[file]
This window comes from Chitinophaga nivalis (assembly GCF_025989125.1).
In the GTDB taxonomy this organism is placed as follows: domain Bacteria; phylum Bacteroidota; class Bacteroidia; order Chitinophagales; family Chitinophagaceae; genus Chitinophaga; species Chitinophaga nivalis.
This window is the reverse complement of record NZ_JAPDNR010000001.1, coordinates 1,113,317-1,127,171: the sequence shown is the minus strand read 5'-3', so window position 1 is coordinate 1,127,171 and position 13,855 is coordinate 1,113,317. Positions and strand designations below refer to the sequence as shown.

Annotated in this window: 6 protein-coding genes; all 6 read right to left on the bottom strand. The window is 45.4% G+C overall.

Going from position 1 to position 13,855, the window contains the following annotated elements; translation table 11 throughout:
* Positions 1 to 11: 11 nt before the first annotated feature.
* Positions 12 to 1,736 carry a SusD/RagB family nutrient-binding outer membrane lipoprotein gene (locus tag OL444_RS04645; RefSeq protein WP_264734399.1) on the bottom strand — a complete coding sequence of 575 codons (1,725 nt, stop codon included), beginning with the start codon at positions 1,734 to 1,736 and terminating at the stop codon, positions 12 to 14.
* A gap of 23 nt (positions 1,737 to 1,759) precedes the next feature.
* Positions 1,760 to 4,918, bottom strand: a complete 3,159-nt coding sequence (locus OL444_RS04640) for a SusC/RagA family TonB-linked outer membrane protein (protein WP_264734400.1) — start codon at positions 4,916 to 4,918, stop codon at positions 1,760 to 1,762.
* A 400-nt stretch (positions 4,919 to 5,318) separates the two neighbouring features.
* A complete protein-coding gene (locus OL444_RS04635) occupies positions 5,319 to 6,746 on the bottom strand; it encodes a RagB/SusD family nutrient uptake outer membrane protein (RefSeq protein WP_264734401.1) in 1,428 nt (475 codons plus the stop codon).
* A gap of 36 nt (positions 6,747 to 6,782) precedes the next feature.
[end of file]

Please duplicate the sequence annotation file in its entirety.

This window comes from Chitinophaga nivalis (assembly GCF_025989125.1).
In the GTDB taxonomy this organism is placed as follows: domain Bacteria; phylum Bacteroidota; class Bacteroidia; order Chitinophagales; family Chitinophagaceae; genus Chitinophaga; species Chitinophaga nivalis.
This window is the reverse complement of record NZ_JAPDNR010000001.1, coordinates 1,113,317-1,127,171: the sequence shown is the minus strand read 5'-3', so window position 1 is coordinate 1,127,171 and position 13,855 is coordinate 1,113,317. Positions and strand designations below refer to the sequence as shown.

Annotated in this window: 6 protein-coding genes; all 6 read right to left on the bottom strand. The window is 45.4% G+C overall.

Going from position 1 to position 13,855, the window contains the following annotated elements; translation table 11 throughout:
* Positions 1 to 11: 11 nt before the first annotated feature.
* Positions 12 to 1,736 carry a SusD/RagB family nutrient-binding outer membrane lipoprotein gene (locus tag OL444_RS04645; RefSeq protein WP_264734399.1) on the bottom strand — a complete coding sequence of 575 codons (1,725 nt, stop codon included), beginning with the start codon at positions 1,734 to 1,736 and terminating at the stop codon, positions 12 to 14.
* A gap of 23 nt (positions 1,737 to 1,759) precedes the next feature.
* Positions 1,760 to 4,918, bottom strand: a complete 3,159-nt coding sequence (locus OL444_RS04640) for a SusC/RagA family TonB-linked outer membrane protein (protein WP_264734400.1) — start codon at positions 4,916 to 4,918, stop codon at positions 1,760 to 1,762.
* A 400-nt stretch (positions 4,919 to 5,318) separates the two neighbouring features.
* A complete protein-coding gene (locus OL444_RS04635) occupies positions 5,319 to 6,746 on the bottom strand; it encodes a RagB/SusD family nutrient uptake outer membrane protein (RefSeq protein WP_264734401.1) in 1,428 nt (475 codons plus the stop codon).
* A gap of 36 nt (positions 6,747 to 6,782) precedes the next feature.